When Stephen Spender described Auden holding forth at Oxford in a slightly absurd, mock-authoritarian manner, he got at exactly the kind of camp exhibition of systems and dogmas that informs much of Auden's writing. Spender also touches on the possibility of the campiness being missed, and of Auden being taken as simply serious about what he says, rather than as embodying a much subtler and more complex attitude along the lines of what we read about in Isherwood's The World in the Evening. This was, quite often, exactly what happened, not only to the undergraduate opining extravagantly in his rooms, but to the poet whose works appeared, and were discussed, in slim volumes and little journals throughout the thirties. Indeed, it was the nature of many of those publications that contributed to the diminished understanding of Auden's camp. The political and economic crisis of the decade led not only to intense pressure on writers of all kinds to take ideological positions, but to the creation of a politicized, left-wing alternative to more mainstream publications, a kind of radical counter-public-sphere. The pressure of this context of publication upon Auden’s writings frequently led to an earnestness in reception, a truncation of the playful and the aesthetic, and to a specifically political hermeneutics. That a poem like Auden’s “A Communist to Others,” say, could be something quite different than an earnest address by a communist poet, and that the views expressed in the poem were not only those of a character, but in fact quite different from those of Karl Marx, were things too easily missed when the poem appeared in the Left Book Club anthology Poems of Freedom.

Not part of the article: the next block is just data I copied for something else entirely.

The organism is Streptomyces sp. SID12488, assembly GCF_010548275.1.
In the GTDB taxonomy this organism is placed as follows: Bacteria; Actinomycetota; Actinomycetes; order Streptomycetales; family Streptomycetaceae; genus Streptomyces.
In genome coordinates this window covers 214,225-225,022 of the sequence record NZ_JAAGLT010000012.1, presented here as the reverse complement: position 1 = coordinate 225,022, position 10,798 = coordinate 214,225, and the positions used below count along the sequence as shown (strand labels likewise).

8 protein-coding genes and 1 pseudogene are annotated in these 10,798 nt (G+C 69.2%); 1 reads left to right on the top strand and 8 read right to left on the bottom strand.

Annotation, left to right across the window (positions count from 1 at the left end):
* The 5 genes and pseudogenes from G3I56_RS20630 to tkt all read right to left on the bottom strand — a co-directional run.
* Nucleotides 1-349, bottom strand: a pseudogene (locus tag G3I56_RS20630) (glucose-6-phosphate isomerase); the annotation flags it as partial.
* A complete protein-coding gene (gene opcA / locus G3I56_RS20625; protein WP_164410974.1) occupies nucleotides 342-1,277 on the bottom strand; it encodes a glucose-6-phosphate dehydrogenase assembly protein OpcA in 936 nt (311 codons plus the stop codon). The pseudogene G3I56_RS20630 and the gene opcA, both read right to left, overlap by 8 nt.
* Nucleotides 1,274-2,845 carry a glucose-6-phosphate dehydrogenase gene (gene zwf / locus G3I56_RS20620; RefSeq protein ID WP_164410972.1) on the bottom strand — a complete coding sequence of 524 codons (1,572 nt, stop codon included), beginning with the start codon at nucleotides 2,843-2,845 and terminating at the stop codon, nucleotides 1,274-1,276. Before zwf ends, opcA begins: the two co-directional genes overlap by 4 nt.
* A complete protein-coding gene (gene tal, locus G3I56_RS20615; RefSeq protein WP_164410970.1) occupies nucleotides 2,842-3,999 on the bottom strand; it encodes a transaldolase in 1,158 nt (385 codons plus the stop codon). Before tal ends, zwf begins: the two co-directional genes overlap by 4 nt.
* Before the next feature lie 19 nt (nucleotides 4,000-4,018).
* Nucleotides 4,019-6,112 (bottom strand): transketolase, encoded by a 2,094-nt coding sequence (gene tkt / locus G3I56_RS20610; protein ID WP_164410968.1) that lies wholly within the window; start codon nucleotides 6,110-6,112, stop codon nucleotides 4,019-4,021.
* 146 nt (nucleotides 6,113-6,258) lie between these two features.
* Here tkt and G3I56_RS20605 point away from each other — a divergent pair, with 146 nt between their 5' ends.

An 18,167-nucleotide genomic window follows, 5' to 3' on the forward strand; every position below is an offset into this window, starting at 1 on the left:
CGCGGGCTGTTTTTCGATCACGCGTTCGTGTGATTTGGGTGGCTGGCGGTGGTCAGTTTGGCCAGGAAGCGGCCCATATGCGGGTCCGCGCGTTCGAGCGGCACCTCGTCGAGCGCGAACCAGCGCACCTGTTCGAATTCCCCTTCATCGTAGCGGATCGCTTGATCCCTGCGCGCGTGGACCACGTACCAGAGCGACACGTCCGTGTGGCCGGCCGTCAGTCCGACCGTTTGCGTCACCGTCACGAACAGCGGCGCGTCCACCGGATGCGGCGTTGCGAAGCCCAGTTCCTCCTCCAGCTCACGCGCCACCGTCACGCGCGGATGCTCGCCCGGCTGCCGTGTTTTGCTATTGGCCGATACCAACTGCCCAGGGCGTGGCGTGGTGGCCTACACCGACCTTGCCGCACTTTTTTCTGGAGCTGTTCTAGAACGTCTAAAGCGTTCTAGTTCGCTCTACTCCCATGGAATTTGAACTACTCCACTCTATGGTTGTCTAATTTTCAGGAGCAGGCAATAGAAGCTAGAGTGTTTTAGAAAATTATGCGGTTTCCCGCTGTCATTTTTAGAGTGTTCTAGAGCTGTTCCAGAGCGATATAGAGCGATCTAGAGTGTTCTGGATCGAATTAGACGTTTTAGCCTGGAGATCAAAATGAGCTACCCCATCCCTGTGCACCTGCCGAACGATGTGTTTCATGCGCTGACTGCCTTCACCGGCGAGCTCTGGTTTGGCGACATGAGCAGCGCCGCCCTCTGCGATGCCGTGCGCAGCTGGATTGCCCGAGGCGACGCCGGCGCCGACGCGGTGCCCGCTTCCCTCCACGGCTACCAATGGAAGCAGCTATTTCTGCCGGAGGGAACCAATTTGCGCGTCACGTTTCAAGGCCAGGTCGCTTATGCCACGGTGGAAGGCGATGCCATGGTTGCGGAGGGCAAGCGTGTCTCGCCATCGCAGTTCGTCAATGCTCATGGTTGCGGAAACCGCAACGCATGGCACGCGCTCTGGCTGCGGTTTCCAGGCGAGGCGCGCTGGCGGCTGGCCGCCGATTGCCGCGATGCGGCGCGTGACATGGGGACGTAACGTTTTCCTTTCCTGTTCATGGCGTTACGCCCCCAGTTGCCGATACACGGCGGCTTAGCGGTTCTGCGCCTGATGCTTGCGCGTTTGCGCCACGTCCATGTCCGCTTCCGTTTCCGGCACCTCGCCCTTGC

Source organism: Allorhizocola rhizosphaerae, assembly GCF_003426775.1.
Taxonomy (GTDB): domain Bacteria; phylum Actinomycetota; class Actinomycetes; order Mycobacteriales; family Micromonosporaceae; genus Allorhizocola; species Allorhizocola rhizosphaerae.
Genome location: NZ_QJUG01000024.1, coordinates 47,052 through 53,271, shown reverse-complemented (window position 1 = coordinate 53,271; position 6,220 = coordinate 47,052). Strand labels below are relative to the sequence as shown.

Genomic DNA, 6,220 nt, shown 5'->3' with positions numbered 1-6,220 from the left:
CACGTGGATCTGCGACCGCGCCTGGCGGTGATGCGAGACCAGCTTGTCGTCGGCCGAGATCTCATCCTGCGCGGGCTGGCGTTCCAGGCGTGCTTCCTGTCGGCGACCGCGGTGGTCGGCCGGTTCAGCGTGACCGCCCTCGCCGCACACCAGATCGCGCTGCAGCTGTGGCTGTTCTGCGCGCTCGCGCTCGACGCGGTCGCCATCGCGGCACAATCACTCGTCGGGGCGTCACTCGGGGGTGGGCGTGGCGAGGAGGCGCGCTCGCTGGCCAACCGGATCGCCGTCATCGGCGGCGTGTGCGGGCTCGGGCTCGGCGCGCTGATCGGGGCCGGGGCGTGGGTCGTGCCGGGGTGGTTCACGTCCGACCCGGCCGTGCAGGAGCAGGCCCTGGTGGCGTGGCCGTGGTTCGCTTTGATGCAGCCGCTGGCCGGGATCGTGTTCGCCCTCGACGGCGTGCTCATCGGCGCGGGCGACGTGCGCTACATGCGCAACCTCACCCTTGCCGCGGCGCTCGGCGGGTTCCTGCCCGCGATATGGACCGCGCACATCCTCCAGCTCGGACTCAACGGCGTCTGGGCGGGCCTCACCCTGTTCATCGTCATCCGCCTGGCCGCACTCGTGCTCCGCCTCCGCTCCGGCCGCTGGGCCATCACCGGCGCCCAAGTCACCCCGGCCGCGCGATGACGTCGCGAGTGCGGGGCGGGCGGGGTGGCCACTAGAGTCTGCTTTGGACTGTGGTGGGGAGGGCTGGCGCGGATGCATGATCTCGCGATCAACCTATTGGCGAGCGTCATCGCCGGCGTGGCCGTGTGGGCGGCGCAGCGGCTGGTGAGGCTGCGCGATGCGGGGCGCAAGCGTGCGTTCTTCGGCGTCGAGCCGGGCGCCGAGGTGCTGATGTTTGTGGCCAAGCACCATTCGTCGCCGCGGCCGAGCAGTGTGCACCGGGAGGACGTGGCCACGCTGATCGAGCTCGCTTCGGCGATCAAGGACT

The whole essay is available here.